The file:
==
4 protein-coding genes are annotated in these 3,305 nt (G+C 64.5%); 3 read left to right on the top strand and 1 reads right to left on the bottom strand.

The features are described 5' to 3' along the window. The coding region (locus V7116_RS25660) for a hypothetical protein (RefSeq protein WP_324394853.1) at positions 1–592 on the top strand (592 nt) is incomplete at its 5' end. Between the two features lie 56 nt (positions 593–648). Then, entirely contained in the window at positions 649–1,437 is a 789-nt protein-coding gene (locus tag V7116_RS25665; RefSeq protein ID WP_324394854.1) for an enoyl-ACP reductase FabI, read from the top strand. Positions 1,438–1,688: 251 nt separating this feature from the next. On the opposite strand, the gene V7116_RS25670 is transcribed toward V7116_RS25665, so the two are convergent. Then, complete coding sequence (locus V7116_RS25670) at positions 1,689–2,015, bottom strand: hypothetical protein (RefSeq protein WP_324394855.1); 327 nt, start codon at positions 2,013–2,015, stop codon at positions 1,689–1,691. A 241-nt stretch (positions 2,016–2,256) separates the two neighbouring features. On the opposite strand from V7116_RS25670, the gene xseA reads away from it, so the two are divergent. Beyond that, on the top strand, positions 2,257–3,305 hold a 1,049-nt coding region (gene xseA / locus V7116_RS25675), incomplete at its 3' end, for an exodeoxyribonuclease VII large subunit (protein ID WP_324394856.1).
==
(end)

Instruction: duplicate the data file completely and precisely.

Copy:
4 protein-coding genes are annotated in these 3,305 nt (G+C 64.5%); 3 read left to right on the top strand and 1 reads right to left on the bottom strand.

The features are described 5' to 3' along the window. The coding region (locus V7116_RS25660) for a hypothetical protein (RefSeq protein WP_324394853.1) at positions 1–592 on the top strand (592 nt) is incomplete at its 5' end. Between the two features lie 56 nt (positions 593–648). Then, entirely contained in the window at positions 649–1,437 is a 789-nt protein-coding gene (locus tag V7116_RS25665; RefSeq protein ID WP_324394854.1) for an enoyl-ACP reductase FabI, read from the top strand. Positions 1,438–1,688: 251 nt separating this feature from the next. On the opposite strand, the gene V7116_RS25670 is transcribed toward V7116_RS25665, so the two are convergent. Then, complete coding sequence (locus V7116_RS25670) at positions 1,689–2,015, bottom strand: hypothetical protein (RefSeq protein WP_324394855.1); 327 nt, start codon at positions 2,013–2,015, stop codon at positions 1,689–1,691. A 241-nt stretch (positions 2,016–2,256) separates the two neighbouring features. On the opposite strand from V7116_RS25670, the gene xseA reads away from it, so the two are divergent. Beyond that, on the top strand, positions 2,257–3,305 hold a 1,049-nt coding region (gene xseA / locus V7116_RS25675), incomplete at its 3' end, for an exodeoxyribonuclease VII large subunit (protein ID WP_324394856.1).